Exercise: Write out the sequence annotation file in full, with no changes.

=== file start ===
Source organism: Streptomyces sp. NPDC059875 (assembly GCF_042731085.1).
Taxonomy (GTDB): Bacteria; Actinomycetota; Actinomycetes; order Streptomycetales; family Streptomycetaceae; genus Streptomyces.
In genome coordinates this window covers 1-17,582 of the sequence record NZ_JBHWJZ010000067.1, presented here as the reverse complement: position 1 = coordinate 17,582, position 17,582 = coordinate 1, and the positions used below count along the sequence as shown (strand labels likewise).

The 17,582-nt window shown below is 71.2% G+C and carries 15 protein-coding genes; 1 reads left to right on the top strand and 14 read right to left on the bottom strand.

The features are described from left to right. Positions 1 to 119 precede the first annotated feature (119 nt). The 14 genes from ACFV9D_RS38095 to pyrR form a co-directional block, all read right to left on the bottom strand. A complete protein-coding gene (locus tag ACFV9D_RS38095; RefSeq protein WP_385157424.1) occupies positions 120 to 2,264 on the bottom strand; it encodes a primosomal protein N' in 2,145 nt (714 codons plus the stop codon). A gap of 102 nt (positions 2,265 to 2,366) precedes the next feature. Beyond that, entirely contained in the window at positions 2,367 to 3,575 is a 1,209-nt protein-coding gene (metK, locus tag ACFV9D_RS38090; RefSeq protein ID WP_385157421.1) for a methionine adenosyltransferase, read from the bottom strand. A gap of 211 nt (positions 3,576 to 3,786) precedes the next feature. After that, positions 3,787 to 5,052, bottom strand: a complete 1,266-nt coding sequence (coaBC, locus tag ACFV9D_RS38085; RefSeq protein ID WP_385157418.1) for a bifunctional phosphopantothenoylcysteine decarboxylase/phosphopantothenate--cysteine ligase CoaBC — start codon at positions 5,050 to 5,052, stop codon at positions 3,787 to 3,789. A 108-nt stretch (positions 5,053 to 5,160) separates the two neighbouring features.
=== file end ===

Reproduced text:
Source organism: Streptomyces sp. NPDC059875 (assembly GCF_042731085.1).
Taxonomy (GTDB): Bacteria; Actinomycetota; Actinomycetes; order Streptomycetales; family Streptomycetaceae; genus Streptomyces.
In genome coordinates this window covers 1-17,582 of the sequence record NZ_JBHWJZ010000067.1, presented here as the reverse complement: position 1 = coordinate 17,582, position 17,582 = coordinate 1, and the positions used below count along the sequence as shown (strand labels likewise).

The 17,582-nt window shown below is 71.2% G+C and carries 15 protein-coding genes; 1 reads left to right on the top strand and 14 read right to left on the bottom strand.

The features are described from left to right. Positions 1 to 119 precede the first annotated feature (119 nt). The 14 genes from ACFV9D_RS38095 to pyrR form a co-directional block, all read right to left on the bottom strand. A complete protein-coding gene (locus tag ACFV9D_RS38095; RefSeq protein WP_385157424.1) occupies positions 120 to 2,264 on the bottom strand; it encodes a primosomal protein N' in 2,145 nt (714 codons plus the stop codon). A gap of 102 nt (positions 2,265 to 2,366) precedes the next feature. Beyond that, entirely contained in the window at positions 2,367 to 3,575 is a 1,209-nt protein-coding gene (metK, locus tag ACFV9D_RS38090; RefSeq protein ID WP_385157421.1) for a methionine adenosyltransferase, read from the bottom strand. A gap of 211 nt (positions 3,576 to 3,786) precedes the next feature. After that, positions 3,787 to 5,052, bottom strand: a complete 1,266-nt coding sequence (coaBC, locus tag ACFV9D_RS38085; RefSeq protein ID WP_385157418.1) for a bifunctional phosphopantothenoylcysteine decarboxylase/phosphopantothenate--cysteine ligase CoaBC — start codon at positions 5,050 to 5,052, stop codon at positions 3,787 to 3,789. A 108-nt stretch (positions 5,053 to 5,160) separates the two neighbouring features.